Government of Canada accelerates investments in clean electricity

Backgrounder

The Government of Canada has existing regulations that apply performance standard to new coal-fired electricity-generation units and to units that have reached the end of their useful life. Under current regulations, "end of useful life" is generally defined as 50 years of operation from the unit's commissioning date, meaning some units could have remained in operation for decades to come.

The amendments to these regulations, announced today, however, would ensure that all traditional coal-fired units are now going to be required to meet a stringent performance standard of 420 tonnes of carbon dioxide per gigawatt hour (tCO2/GWh) by no later than 2030. This approach would accelerate the phase-out of traditional coal-fired units across Canada. Traditional units are those that don't use carbon capture and storage that traps carbon dioxide and stores it so it can't affect the atmosphere.

To support the transition away from coal towards cleaner sources of generation, performance standards for natural gas-fired electricity are also being developed. The requirements will ensure that new natural gas-fired units are built using efficient technology and will set clear parameters around the use of boilers converted from coal to run on natural gas.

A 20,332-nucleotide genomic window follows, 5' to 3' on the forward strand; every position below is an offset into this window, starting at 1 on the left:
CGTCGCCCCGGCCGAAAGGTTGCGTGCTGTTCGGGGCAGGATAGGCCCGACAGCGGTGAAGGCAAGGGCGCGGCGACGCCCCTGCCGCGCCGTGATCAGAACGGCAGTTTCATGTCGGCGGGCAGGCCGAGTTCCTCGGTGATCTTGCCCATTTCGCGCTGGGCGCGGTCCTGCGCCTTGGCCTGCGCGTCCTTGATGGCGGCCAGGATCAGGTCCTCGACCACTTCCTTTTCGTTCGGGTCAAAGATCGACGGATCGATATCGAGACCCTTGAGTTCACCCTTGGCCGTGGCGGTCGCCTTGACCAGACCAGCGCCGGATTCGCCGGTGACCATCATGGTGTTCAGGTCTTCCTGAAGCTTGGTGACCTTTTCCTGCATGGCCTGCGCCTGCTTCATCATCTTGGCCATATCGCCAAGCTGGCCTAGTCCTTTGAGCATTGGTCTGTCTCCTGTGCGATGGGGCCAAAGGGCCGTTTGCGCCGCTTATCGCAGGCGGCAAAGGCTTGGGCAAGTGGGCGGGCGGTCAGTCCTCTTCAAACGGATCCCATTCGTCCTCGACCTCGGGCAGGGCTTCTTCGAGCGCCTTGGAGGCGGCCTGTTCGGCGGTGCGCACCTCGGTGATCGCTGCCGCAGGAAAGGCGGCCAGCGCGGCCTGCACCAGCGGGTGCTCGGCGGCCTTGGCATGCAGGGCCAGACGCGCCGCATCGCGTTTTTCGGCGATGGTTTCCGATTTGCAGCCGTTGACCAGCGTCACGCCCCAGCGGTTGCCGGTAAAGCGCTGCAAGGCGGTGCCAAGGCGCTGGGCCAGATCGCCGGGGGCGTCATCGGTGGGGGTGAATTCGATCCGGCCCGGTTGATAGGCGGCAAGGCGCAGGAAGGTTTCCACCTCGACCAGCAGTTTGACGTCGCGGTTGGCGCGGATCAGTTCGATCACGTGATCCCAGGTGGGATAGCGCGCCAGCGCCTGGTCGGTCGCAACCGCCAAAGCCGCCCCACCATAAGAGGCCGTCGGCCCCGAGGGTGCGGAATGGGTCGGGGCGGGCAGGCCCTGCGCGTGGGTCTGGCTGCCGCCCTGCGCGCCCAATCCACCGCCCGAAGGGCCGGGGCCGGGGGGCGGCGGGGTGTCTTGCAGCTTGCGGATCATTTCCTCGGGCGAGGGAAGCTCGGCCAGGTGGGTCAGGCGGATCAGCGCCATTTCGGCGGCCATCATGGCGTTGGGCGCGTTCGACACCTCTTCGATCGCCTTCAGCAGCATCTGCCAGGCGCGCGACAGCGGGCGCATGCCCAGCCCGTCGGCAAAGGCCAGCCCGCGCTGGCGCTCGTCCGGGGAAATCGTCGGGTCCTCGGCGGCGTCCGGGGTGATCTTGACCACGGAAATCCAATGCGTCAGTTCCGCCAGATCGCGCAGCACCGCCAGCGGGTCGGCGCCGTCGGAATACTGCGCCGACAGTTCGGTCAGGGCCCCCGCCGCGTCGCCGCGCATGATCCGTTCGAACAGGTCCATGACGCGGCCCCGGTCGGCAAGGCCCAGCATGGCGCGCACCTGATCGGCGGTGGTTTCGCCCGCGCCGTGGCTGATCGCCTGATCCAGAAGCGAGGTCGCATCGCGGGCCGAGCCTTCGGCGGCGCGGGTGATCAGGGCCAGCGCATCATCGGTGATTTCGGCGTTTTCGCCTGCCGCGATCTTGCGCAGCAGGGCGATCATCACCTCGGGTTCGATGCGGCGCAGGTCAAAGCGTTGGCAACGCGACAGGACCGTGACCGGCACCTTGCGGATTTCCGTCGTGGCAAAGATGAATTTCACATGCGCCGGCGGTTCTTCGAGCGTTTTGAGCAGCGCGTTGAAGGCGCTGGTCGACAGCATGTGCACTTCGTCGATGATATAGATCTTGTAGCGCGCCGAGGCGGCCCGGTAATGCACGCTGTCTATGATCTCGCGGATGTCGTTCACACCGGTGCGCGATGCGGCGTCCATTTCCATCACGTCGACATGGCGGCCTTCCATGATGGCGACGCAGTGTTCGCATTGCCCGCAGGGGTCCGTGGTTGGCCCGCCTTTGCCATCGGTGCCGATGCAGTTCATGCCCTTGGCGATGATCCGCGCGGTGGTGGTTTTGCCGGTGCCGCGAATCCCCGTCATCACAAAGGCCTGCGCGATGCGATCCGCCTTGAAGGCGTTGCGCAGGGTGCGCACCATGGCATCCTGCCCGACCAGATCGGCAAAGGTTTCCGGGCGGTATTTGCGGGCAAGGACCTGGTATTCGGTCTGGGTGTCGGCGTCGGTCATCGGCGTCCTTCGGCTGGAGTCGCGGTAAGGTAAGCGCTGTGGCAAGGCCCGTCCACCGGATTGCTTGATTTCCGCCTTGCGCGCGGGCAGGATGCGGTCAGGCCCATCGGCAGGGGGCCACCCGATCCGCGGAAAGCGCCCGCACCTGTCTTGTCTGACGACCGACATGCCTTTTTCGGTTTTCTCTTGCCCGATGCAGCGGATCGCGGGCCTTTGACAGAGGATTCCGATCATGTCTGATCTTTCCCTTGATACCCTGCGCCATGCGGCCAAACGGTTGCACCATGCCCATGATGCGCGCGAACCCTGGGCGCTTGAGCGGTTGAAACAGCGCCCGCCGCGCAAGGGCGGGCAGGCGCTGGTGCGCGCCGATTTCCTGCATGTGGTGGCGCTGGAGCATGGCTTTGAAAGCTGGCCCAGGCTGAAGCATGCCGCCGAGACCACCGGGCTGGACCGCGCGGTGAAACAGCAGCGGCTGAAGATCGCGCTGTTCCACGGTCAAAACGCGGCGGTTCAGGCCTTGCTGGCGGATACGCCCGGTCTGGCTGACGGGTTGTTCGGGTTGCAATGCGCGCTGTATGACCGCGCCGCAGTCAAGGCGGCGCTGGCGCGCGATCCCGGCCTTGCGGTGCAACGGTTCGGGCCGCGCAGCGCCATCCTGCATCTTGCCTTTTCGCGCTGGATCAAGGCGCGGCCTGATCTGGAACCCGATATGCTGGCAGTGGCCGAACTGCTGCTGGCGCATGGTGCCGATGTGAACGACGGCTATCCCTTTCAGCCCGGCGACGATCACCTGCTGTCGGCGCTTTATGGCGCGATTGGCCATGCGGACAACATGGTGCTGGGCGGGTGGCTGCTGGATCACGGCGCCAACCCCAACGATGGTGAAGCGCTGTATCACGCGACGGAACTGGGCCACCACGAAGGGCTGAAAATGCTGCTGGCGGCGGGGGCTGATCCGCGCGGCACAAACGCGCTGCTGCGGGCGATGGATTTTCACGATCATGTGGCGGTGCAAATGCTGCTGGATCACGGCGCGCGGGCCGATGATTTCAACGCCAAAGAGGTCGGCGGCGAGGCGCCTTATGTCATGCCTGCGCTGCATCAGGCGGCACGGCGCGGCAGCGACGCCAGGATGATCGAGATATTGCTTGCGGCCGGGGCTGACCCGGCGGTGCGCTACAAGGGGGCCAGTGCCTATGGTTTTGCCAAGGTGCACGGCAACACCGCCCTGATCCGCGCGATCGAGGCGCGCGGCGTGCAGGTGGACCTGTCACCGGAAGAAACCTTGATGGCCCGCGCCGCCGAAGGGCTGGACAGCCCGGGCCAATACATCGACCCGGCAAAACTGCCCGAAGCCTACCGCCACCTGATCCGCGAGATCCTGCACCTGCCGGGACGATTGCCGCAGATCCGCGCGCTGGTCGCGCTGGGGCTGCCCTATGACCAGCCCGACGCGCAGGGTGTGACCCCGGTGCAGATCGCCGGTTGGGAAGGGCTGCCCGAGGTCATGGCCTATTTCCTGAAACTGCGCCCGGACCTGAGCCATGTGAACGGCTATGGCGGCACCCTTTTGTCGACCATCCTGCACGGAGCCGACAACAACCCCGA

The regulations would cover new and modified natural gas-fired combustion engines that sell or distribute more than 33 percent of their potential electricity output to the electrical grid. Annual performance standards for large combustion engines [>100 megawatts (MW)] would be set at 420 tCO2/GWh. A less stringent standard of 500 tCO2/GWh would be considered for smaller combustion engines (≤100 MW). Boiler units converted from coal to natural gas would have to meet a performance standard of 550 tCO2/GWh for a 15-year period or until 2045, whichever comes first. A standard of 420 tCO2/GWh would then apply. 

Equivalency agreements with provinces may be established, under which the federal regulation would stand down and the provincial regime would apply if there is an enforceable provincial regime that delivers an equivalent environmental outcome.


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